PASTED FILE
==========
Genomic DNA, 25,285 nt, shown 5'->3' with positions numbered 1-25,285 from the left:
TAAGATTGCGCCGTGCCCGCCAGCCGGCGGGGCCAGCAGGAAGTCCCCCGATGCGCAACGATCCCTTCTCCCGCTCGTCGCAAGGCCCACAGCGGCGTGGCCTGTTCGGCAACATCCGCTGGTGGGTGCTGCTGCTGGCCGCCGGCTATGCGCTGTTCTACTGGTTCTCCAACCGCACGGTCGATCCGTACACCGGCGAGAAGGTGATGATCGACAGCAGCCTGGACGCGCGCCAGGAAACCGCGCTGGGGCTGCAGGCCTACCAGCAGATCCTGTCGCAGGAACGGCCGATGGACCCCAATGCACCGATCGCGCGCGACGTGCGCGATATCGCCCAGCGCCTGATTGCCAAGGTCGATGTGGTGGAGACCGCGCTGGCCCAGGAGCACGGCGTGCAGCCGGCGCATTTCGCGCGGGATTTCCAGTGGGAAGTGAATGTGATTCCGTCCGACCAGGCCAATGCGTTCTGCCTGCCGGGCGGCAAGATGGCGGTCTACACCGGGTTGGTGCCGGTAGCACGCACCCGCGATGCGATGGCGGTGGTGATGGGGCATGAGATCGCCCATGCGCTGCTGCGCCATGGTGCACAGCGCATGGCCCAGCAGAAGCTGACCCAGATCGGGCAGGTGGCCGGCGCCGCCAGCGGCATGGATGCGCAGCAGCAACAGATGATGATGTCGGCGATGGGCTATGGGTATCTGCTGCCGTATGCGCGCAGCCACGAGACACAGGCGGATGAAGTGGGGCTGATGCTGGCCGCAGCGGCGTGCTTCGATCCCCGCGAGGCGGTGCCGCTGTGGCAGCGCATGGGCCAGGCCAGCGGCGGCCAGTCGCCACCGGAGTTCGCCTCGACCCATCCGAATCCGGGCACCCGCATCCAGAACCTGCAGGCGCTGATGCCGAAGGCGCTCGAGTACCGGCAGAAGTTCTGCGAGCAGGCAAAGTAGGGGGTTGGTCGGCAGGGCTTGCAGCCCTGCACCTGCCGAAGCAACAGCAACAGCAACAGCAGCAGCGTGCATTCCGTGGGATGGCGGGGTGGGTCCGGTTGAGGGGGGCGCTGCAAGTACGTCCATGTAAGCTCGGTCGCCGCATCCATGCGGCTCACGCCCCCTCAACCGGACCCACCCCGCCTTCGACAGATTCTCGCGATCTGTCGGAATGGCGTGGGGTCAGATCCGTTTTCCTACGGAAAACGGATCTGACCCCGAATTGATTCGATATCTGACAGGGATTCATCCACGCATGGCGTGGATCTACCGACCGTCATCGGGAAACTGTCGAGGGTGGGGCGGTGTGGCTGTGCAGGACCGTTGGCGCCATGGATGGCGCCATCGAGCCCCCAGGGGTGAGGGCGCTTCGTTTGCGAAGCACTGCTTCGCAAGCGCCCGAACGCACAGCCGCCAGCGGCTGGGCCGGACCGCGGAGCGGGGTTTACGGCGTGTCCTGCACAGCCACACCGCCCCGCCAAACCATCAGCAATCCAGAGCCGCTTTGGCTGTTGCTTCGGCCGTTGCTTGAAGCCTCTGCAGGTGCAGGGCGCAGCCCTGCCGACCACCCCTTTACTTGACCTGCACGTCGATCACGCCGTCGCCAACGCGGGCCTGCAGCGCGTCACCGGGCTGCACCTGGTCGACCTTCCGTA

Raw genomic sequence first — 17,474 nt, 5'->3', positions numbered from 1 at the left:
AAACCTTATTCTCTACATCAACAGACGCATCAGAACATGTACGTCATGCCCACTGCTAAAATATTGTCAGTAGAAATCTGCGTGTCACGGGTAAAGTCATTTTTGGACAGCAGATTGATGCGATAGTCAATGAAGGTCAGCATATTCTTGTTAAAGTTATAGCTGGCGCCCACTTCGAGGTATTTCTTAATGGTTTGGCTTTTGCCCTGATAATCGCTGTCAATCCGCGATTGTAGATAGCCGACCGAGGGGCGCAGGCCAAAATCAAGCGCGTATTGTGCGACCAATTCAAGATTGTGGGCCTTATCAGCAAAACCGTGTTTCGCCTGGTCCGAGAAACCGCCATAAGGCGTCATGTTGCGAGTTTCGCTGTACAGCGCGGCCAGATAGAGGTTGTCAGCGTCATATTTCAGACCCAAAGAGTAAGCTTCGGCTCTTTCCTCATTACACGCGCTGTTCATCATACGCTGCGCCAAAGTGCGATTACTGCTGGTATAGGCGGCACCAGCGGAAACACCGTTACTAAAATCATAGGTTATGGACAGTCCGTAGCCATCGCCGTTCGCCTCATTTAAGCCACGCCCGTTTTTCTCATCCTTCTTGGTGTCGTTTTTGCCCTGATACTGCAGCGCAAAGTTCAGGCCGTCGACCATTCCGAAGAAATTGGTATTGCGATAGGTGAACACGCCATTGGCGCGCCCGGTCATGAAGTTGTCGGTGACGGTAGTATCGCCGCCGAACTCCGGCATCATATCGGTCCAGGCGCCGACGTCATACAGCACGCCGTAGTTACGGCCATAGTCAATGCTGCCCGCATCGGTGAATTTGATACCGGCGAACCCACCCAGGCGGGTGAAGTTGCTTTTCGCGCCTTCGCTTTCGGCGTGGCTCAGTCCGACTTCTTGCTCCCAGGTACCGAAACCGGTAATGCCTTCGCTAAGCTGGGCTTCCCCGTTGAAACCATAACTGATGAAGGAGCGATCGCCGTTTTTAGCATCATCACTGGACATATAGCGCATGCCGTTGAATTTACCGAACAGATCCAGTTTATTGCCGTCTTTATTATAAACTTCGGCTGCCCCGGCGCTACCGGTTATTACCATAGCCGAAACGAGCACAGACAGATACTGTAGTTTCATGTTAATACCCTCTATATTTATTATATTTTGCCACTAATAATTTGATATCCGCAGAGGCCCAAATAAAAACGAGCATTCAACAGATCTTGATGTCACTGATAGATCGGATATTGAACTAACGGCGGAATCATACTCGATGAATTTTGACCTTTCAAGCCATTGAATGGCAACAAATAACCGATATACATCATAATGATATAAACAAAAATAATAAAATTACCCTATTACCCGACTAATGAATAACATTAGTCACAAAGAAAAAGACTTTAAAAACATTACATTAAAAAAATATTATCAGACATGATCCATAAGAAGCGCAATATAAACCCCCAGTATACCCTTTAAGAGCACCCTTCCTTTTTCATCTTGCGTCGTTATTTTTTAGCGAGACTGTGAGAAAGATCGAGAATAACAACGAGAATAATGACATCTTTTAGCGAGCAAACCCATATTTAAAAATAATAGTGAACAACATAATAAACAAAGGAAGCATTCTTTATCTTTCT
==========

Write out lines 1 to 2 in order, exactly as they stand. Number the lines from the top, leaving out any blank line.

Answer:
Genomic DNA, 25,285 nt, shown 5'->3' with positions numbered 1-25,285 from the left:
TAAGATTGCGCCGTGCCCGCCAGCCGGCGGGGCCAGCAGGAAGTCCCCCGATGCGCAACGATCCCTTCTCCCGCTCGTCGCAAGGCCCACAGCGGCGTGGCCTGTTCGGCAACATCCGCTGGTGGGTGCTGCTGCTGGCCGCCGGCTATGCGCTGTTCTACTGGTTCTCCAACCGCACGGTCGATCCGTACACCGGCGAGAAGGTGATGATCGACAGCAGCCTGGACGCGCGCCAGGAAACCGCGCTGGGGCTGCAGGCCTACCAGCAGATCCTGTCGCAGGAACGGCCGATGGACCCCAATGCACCGATCGCGCGCGACGTGCGCGATATCGCCCAGCGCCTGATTGCCAAGGTCGATGTGGTGGAGACCGCGCTGGCCCAGGAGCACGGCGTGCAGCCGGCGCATTTCGCGCGGGATTTCCAGTGGGAAGTGAATGTGATTCCGTCCGACCAGGCCAATGCGTTCTGCCTGCCGGGCGGCAAGATGGCGGTCTACACCGGGTTGGTGCCGGTAGCACGCACCCGCGATGCGATGGCGGTGGTGATGGGGCATGAGATCGCCCATGCGCTGCTGCGCCATGGTGCACAGCGCATGGCCCAGCAGAAGCTGACCCAGATCGGGCAGGTGGCCGGCGCCGCCAGCGGCATGGATGCGCAGCAGCAACAGATGATGATGTCGGCGATGGGCTATGGGTATCTGCTGCCGTATGCGCGCAGCCACGAGACACAGGCGGATGAAGTGGGGCTGATGCTGGCCGCAGCGGCGTGCTTCGATCCCCGCGAGGCGGTGCCGCTGTGGCAGCGCATGGGCCAGGCCAGCGGCGGCCAGTCGCCACCGGAGTTCGCCTCGACCCATCCGAATCCGGGCACCCGCATCCAGAACCTGCAGGCGCTGATGCCGAAGGCGCTCGAGTACCGGCAGAAGTTCTGCGAGCAGGCAAAGTAGGGGGTTGGTCGGCAGGGCTTGCAGCCCTGCACCTGCCGAAGCAACAGCAACAGCAACAGCAGCAGCGTGCATTCCGTGGGATGGCGGGGTGGGTCCGGTTGAGGGGGGCGCTGCAAGTACGTCCATGTAAGCTCGGTCGCCGCATCCATGCGGCTCACGCCCCCTCAACCGGACCCACCCCGCCTTCGACAGATTCTCGCGATCTGTCGGAATGGCGTGGGGTCAGATCCGTTTTCCTACGGAAAACGGATCTGACCCCGAATTGATTCGATATCTGACAGGGATTCATCCACGCATGGCGTGGATCTACCGACCGTCATCGGGAAACTGTCGAGGGTGGGGCGGTGTGGCTGTGCAGGACCGTTGGCGCCATGGATGGCGCCATCGAGCCCCCAGGGGTGAGGGCGCTTCGTTTGCGAAGCACTGCTTCGCAAGCGCCCGAACGCACAGCCGCCAGCGGCTGGGCCGGACCGCGGAGCGGGGTTTACGGCGTGTCCTGCACAGCCACACCGCCCCGCCAAACCATCAGCAATCCAGAGCCGCTTTGGCTGTTGCTTCGGCCGTTGCTTGAAGCCTCTGCAGGTGCAGGGCGCAGCCCTGCCGACCACCCCTTTACTTGACCTGCACGTCGATCACGCCGTCGCCAACGCGGGCCTGCAGCGCGTCACCGGGCTGCACCTGGTCGACCTTCCGTA